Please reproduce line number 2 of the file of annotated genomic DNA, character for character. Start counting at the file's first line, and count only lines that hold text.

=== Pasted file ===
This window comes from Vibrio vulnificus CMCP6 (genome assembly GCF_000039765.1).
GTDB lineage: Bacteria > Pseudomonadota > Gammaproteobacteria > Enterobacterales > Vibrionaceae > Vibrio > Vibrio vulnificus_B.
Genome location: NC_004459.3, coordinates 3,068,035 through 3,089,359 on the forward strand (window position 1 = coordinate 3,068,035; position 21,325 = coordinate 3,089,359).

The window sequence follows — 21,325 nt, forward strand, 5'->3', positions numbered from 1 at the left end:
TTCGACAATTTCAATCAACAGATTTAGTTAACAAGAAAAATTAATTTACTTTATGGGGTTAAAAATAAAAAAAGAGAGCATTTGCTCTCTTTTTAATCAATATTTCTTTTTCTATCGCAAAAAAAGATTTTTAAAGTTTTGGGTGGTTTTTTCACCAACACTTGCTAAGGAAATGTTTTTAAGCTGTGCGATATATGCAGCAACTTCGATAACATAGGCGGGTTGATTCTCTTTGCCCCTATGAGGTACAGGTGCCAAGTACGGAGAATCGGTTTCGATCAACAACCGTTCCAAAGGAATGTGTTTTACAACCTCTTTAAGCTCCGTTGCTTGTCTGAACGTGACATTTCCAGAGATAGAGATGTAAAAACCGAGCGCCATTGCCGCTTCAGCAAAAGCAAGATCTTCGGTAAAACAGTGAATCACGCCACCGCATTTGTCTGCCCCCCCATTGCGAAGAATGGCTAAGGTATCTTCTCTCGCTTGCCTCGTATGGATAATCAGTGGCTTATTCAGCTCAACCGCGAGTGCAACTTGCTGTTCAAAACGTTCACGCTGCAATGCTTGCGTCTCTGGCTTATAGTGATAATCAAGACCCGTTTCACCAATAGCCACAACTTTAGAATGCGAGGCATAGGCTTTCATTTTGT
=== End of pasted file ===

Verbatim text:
GTDB lineage: Bacteria > Pseudomonadota > Gammaproteobacteria > Enterobacterales > Vibrionaceae > Vibrio > Vibrio vulnificus_B.